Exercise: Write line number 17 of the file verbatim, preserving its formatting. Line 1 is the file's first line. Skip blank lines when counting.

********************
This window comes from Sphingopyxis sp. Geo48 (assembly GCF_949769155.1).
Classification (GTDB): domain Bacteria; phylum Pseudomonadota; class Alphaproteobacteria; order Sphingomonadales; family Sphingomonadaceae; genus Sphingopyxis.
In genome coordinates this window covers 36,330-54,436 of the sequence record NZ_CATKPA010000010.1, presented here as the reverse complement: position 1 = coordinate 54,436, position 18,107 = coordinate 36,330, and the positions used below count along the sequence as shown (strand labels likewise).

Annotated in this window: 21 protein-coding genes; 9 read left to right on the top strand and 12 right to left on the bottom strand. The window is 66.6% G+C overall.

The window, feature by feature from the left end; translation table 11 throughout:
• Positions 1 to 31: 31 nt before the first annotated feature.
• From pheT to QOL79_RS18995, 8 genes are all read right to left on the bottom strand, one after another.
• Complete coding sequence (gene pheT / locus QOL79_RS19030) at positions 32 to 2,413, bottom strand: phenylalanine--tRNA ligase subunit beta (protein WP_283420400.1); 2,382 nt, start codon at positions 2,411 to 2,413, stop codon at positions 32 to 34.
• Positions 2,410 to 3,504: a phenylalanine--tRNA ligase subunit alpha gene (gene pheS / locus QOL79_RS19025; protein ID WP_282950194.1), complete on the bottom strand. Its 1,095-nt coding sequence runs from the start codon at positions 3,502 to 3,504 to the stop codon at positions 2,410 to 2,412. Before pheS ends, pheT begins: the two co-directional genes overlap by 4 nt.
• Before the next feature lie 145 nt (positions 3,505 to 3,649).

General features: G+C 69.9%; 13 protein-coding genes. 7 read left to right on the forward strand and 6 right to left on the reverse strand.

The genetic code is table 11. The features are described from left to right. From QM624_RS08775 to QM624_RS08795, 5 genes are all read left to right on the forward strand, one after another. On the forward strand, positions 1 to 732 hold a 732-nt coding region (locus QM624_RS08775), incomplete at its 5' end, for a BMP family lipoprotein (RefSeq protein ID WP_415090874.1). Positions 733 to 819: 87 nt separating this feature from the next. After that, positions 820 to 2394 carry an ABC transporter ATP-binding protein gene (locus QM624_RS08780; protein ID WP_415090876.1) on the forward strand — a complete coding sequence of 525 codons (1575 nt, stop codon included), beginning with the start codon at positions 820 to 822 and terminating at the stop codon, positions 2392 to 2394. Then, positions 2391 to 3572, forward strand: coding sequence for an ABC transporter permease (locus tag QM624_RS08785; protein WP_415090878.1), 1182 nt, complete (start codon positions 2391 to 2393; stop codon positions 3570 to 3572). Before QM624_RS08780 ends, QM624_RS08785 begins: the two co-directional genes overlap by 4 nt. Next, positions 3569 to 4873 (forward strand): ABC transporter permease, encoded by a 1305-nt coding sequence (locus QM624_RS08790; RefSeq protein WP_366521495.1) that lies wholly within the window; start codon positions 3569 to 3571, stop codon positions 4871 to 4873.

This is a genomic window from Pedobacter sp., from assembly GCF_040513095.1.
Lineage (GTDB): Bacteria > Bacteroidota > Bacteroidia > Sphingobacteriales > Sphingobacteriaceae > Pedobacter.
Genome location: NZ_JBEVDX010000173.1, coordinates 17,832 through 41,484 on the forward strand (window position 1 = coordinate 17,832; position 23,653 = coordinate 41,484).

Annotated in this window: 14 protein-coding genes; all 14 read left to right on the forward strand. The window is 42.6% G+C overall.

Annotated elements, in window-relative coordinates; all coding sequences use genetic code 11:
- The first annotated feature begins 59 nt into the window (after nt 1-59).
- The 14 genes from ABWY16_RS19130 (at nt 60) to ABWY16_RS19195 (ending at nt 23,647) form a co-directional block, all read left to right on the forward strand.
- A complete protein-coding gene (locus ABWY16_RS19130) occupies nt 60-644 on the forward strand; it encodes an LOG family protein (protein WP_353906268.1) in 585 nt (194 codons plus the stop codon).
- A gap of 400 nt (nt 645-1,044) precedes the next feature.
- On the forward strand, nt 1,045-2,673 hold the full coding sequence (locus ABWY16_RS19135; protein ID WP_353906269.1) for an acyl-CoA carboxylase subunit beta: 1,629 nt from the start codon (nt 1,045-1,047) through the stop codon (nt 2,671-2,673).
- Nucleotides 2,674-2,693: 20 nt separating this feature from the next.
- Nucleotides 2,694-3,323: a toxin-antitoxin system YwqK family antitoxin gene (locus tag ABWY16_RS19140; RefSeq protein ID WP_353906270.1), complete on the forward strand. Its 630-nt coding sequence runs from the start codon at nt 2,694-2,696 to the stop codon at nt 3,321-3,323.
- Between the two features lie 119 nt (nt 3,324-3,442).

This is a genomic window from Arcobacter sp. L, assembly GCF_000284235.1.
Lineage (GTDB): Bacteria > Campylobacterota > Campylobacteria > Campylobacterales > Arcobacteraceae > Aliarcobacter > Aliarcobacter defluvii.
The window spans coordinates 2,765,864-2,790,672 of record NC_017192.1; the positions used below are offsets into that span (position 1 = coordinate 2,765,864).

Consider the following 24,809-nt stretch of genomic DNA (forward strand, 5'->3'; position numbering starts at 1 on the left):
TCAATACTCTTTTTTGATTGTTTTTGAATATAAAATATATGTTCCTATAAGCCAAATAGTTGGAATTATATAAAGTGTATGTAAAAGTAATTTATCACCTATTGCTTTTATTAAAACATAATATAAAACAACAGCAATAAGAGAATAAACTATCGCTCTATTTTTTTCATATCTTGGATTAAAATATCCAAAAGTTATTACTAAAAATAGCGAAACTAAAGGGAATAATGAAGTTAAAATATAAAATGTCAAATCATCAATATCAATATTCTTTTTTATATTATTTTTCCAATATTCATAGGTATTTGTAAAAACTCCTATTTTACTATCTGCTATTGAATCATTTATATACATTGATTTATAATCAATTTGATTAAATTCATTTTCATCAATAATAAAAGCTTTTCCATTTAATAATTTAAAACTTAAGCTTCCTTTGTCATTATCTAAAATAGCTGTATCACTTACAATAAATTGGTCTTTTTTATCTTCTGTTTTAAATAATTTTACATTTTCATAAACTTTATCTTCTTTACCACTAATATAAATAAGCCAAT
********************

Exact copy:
Annotated elements, in window-relative coordinates; all coding sequences use genetic code 11: